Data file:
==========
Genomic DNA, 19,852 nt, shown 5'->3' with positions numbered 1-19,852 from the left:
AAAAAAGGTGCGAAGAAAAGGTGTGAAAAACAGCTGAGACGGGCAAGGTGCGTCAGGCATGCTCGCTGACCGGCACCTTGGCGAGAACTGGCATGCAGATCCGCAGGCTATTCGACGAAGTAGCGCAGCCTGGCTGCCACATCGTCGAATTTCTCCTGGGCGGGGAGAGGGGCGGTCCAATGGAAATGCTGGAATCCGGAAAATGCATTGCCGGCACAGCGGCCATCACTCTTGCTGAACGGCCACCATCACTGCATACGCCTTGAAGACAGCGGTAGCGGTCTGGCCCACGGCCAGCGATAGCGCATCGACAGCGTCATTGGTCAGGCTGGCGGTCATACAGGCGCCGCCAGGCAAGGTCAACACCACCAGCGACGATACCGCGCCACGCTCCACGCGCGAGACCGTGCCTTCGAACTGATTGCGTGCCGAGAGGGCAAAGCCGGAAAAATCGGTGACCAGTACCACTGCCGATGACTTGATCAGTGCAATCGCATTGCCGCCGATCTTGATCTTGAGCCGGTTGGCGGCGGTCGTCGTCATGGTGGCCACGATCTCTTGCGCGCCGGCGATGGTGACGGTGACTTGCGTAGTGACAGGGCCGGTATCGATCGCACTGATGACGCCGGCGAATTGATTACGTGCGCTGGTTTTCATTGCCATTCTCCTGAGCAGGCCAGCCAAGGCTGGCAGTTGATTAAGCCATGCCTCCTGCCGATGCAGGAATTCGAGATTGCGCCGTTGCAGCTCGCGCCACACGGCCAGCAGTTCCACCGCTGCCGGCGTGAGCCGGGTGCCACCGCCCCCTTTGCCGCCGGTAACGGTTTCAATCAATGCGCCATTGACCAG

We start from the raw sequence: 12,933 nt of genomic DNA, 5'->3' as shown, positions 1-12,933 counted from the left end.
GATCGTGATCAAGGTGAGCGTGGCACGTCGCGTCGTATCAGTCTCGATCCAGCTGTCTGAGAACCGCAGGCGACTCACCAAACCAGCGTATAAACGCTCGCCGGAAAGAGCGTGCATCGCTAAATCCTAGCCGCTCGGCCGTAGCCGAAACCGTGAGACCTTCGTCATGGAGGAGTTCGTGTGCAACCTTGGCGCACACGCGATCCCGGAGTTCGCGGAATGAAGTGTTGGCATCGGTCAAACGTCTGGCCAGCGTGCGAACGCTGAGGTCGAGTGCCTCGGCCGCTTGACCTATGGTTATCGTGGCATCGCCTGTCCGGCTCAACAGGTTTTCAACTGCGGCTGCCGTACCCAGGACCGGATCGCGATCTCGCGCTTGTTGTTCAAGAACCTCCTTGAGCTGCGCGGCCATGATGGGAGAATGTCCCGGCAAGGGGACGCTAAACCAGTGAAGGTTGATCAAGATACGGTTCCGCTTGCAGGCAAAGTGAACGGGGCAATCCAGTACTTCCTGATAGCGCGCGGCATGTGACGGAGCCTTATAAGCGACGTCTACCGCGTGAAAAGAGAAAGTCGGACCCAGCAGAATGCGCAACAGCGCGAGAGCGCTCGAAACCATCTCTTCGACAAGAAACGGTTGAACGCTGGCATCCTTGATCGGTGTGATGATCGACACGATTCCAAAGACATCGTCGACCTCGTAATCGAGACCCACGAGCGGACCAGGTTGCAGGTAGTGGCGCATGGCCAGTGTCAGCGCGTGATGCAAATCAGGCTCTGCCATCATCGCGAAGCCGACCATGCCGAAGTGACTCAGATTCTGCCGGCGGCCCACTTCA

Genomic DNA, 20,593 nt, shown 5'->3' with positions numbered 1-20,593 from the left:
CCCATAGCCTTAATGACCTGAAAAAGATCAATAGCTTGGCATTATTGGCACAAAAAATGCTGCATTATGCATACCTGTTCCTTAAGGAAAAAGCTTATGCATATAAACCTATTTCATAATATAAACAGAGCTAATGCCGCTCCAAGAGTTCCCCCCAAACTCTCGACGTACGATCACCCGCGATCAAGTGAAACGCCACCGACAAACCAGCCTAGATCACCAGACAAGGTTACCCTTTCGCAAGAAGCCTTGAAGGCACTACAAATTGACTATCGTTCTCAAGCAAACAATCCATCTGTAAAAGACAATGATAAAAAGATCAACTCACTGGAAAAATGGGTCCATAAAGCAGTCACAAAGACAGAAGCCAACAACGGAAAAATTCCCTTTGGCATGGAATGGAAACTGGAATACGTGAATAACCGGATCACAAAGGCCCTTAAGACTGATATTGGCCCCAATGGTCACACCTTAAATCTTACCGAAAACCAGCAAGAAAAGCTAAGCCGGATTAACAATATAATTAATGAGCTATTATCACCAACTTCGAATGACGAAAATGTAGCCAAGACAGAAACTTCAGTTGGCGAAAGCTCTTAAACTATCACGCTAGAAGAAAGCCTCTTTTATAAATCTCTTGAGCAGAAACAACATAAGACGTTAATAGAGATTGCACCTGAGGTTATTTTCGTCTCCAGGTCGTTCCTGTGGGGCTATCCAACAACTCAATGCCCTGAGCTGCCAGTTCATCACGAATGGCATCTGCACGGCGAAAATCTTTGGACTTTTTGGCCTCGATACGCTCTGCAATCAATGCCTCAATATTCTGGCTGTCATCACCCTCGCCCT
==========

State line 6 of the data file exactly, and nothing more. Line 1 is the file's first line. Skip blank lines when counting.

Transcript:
CCCATAGCCTTAATGACCTGAAAAAGATCAATAGCTTGGCATTATTGGCACAAAAAATGCTGCATTATGCATACCTGTTCCTTAAGGAAAAAGCTTATGCATATAAACCTATTTCATAATATAAACAGAGCTAATGCCGCTCCAAGAGTTCCCCCCAAACTCTCGACGTACGATCACCCGCGATCAAGTGAAACGCCACCGACAAACCAGCCTAGATCACCAGACAAGGTTACCCTTTCGCAAGAAGCCTTGAAGGCACTACAAATTGACTATCGTTCTCAAGCAAACAATCCATCTGTAAAAGACAATGATAAAAAGATCAACTCACTGGAAAAATGGGTCCATAAAGCAGTCACAAAGACAGAAGCCAACAACGGAAAAATTCCCTTTGGCATGGAATGGAAACTGGAATACGTGAATAACCGGATCACAAAGGCCCTTAAGACTGATATTGGCCCCAATGGTCACACCTTAAATCTTACCGAAAACCAGCAAGAAAAGCTAAGCCGGATTAACAATATAATTAATGAGCTATTATCACCAACTTCGAATGACGAAAATGTAGCCAAGACAGAAACTTCAGTTGGCGAAAGCTCTTAAACTATCACGCTAGAAGAAAGCCTCTTTTATAAATCTCTTGAGCAGAAACAACATAAGACGTTAATAGAGATTGCACCTGAGGTTATTTTCGTCTCCAGGTCGTTCCTGTGGGGCTATCCAACAACTCAATGCCCTGAGCTGCCAGTTCATCACGAATGGCATCTGCACGGCGAAAATCTTTGGACTTTTTGGCCTCGATACGCTCTGCAATCAATGCCTCAATATTCTGGCTGTCATCACCCTCGCCCT